When I say platform I mean bare platform without cages or straps.

  20. #20
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    Quote Originally Posted by JCavilia View Post
    Let me try a different moral: practice, practice, practice, so the habit of unclipping a foot as you slow to a stop is pure muscle memory, and you'll do it automatically even if you are concentrating on traffic, conversation, whatever. Go out to a parking lot and do it over and over. Get up to speed, hit the brakes, unclip and put a foot down. Do it 50 times in a row, or 100.
    Well let me try this: How about 1000? What makes you think I didn't do something like what you recommend? I rode around the block, over and over in sh!tty weather, after dark for a week, doing EXACTLY what you recommended. Before that I spent an hour an evening for a week, down in my garage with the bike, practicing clipping in/out with both feet. Not that it's bad advice (it isn't), but if you're not paying attention to what you're doing, as in my case, it doesn't matter how many times you've practiced something, you're going to find yourself in trouble more often than not.
    Marco Pantani died for your sins.

    " I guess most guys don't think of themselves as larvae, but hey, we're all lucky that pterodactyls are no longer ruling the skies." ~Bob Roll


    2011 GT GTR Series 2
    Blog: Riding With Cancer

  21. #21
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    Quote Originally Posted by slow.climber View Post
    When I say platform I mean bare platform without cages or straps.
    So did I.

    I've gone down with platform pedals, too. It can happen.

  22. #22
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    Quote Originally Posted by Samadhi View Post
    Well let me try this: How about 1000? What makes you think I didn't do something like what you recommend? I rode around the block, over and over in sh!tty weather, after dark for a week, doing EXACTLY what you recommended. Before that I spent an hour an evening for a week, down in my garage with the bike, practicing clipping in/out with both feet. Not that it's bad advice (it isn't), but if you're not paying attention to what you're doing, as in my case, it doesn't matter how many times you've practiced something, you're going to find yourself in trouble more often than not.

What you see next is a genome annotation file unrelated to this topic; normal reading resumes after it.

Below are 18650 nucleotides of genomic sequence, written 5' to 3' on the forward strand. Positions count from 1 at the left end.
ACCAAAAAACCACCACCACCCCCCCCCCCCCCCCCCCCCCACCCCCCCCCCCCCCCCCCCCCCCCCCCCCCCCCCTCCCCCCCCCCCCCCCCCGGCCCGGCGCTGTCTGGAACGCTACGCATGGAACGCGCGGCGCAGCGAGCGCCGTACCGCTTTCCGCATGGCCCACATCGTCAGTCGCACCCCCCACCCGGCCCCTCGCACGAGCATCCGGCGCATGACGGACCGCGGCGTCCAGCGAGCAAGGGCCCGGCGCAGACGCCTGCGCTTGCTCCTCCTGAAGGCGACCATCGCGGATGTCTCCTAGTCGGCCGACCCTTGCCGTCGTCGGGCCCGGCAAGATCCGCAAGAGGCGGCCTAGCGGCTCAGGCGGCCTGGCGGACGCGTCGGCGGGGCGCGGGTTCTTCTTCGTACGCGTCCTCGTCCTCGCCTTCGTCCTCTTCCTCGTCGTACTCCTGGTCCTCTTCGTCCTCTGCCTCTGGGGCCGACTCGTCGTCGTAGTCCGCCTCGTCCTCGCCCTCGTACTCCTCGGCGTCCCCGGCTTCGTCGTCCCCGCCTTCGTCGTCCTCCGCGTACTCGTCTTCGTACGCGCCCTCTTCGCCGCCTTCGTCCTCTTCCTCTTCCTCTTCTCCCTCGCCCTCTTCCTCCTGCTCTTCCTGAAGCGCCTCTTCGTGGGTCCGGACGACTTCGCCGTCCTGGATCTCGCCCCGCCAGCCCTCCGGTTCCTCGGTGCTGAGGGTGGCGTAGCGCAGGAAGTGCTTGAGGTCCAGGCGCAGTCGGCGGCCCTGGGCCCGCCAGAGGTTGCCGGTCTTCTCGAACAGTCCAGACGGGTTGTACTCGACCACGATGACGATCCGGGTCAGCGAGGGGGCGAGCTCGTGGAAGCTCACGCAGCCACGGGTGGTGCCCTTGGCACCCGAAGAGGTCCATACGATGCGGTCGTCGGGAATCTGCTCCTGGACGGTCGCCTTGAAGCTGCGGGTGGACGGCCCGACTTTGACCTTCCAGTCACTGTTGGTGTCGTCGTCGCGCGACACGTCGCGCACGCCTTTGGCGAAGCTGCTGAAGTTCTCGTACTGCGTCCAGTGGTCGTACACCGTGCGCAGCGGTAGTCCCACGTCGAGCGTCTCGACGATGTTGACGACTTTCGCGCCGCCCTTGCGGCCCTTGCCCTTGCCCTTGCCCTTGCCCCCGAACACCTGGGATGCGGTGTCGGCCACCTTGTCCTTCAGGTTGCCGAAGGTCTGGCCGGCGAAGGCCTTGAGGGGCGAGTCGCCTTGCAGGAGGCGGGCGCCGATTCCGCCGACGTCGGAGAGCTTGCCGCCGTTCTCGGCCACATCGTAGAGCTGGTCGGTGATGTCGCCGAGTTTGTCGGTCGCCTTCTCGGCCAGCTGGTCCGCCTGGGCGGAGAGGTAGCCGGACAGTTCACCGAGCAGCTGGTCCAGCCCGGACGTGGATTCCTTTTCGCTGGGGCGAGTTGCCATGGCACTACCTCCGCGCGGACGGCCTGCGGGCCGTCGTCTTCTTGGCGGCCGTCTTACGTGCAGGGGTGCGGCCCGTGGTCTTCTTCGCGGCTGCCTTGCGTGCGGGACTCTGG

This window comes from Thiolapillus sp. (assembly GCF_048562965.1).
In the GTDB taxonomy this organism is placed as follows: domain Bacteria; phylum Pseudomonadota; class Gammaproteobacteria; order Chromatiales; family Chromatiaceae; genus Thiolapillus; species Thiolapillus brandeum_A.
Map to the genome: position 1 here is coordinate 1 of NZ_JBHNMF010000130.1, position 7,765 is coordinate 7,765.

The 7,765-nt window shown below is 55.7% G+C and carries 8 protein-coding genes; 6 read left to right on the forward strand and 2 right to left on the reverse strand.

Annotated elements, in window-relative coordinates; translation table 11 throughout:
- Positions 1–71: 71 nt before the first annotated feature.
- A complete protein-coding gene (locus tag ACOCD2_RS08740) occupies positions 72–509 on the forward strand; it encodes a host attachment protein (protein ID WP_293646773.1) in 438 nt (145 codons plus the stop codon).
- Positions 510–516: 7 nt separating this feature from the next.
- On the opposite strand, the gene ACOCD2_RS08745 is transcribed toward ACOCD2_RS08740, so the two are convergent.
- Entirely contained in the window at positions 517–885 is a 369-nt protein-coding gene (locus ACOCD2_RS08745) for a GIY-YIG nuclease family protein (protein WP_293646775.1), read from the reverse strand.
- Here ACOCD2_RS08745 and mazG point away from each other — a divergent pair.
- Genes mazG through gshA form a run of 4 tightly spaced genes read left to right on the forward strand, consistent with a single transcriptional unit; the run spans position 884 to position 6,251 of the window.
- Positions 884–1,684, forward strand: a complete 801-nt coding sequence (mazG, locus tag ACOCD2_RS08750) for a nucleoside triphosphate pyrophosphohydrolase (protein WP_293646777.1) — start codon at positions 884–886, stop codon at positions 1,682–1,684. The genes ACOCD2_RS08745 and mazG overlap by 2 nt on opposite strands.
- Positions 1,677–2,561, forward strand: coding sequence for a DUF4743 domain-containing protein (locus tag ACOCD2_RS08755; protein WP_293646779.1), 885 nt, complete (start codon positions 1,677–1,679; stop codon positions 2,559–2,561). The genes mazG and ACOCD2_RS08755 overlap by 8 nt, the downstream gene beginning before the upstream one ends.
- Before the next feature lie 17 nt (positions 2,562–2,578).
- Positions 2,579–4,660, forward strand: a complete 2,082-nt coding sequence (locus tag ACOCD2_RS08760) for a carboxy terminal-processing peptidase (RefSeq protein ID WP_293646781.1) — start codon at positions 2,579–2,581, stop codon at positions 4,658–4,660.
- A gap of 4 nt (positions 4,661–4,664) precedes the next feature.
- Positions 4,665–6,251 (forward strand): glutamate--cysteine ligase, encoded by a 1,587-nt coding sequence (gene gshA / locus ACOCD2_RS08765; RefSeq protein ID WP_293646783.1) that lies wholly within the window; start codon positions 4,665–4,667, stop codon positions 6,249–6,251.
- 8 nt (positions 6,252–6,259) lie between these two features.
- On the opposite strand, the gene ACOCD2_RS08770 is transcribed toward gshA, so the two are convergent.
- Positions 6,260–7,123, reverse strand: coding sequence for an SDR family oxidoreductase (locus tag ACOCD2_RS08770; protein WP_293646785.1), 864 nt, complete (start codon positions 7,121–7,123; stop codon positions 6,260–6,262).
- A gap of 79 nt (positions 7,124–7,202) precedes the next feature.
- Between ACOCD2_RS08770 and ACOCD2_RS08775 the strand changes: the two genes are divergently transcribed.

Good luck. Keep practicing. I guess I disagree with the emphasized statement. IME, if you get it so it's really a practiced reflex, you don't have to pay attention. It's really nearly automatic. Slowing to a stop will trigger the action, even if you're paying attention to something else.

    Personally, I always use the same foot. Makes it more automatic, at least for me. Part of the practiced reflex is turning the wheel to the other side at the last moment so the bike leans the right way.

    Did not mean to disparage your skill. No offense.

  23. #23
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    Me Too

    New guy here...

    Bought my bike Wednesday. Rode 4 times (20 minutes each) and decided to get 540's because my right heel kept clipping the chainring guard. Installed, clipped in and out. Even rode clipping in and out several times. Yea! Then I rode home, stopped, unclipped the left foot and fell to the right. Does that mean I'm official now... or just skinned up?

    It doesn't matter, I'm liking this a lot better than walking!